Suffolk is very beautiful. Scotland, as this blog has demonstrated, is also very beautiful in a different way. Both have offered me places to live and grow and I am grateful to both.

There’s an old song: ‘This world is not my home, I’m just a-passing through.’ And that’s true. Home will always be temporary on this earth.  But for those of us who have entrusted our lives and our eternal futures to Jesus Christ, there’s a security in knowing that ‘home’ is sorted now and in the future – short-, medium-, and long-term!




Jesus Christ, Uncategorized

Day Ten: Going home

Home! After a 365 mile solo drive (if you don’t count Jesus) from the borders of Scotland down through England to Cambridge, then a sharp left turn till you almost hit the far eastern coast. Home. Whew.

And glad.

Sometimes, to paraphrase T.S.Eliot, it is necessary to take a wander back through the past and check it out and discover what it means now. And then look at where you are now and discover just how good it is – and recognise it for what it is: in my case, that where I am now is home.

Home means lots of different things to different people. I have a nomadic streak and I love new places and overnight billets – lovely hotels in locations like at Annandale Water. Waking up to beauty fills me with delight.

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View from my balcony at Annandale Water this morning

But home: that is something deeper, richer. Long ago, I put my roots down in the rich soil of Somerset, letting them go down deep – which made the pulling up when my husband died in 1994 and I had to move the more painful. I haven’t had the courage to ‘settle’ properly anywhere since then.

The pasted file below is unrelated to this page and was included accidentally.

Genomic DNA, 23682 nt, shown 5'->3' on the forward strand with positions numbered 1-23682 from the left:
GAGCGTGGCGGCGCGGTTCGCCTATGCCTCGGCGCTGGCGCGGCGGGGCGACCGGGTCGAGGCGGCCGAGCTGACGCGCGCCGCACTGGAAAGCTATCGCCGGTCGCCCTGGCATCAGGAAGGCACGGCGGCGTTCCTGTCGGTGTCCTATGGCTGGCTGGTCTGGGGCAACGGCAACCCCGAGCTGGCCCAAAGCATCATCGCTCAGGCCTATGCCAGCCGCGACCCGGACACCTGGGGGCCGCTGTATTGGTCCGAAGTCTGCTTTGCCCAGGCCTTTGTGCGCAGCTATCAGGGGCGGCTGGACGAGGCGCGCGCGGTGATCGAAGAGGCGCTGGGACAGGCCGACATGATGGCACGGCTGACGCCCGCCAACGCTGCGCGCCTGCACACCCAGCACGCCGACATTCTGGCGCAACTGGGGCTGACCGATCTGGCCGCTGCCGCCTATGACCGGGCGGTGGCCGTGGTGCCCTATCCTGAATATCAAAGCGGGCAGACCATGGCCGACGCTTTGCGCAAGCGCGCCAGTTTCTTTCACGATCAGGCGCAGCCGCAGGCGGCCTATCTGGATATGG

But driving into Westmoreland this morning, past the sign that said ‘Welcome to England’, I realised I have lived in England for 38 years. More than half my life. More than anywhere else. England is home, and Suffolk, and the town where I live, and the street, and the little house on that street with my cat waiting for me and the friend who was feeding her for me, and my church this evening, and … This all constitutes home.

And I’m glad. And grateful. And it’s time to let my little roots unfurl and go down into the welcoming soil of Suffolk. And, to mix the metaphor, it’s time for some nesting – nice things for the house to make it more ‘home’. Nice things for the garden… maybe some herbs… salads, tomatoes… food!

Home. Welcome home. At last.

Books, fiction, God, Jesus Christ, Mizpah Ring, Novel, Social history, Uncategorized, When the Boats Come Home, Writing

What’s it all about?

The good news is that I’m 26,525 words into the new book, Part 2 of The Mizpah Ring.

Mizpah-Ring cover final

The bad news is that I haven’t written a new word of it since 7th March.


I’ve given a number of talks on Mizpah Ring 1 and must admit to some discomfort, compared with the ease and joy of giving talks on its predecessor, When the Boats Come Home.

When the Boats Come Home cover

Basically I’m a story-teller, and the story I like to tell is the good news of the Lord Jesus. This is what I do in the pulpit (that’s right – story not sermon!). That’s what I do at women’s meetings. And that’s what I was able to do with talks about Boats – because Boats is really about the good news of new life and second chances offered by Jesus Christ.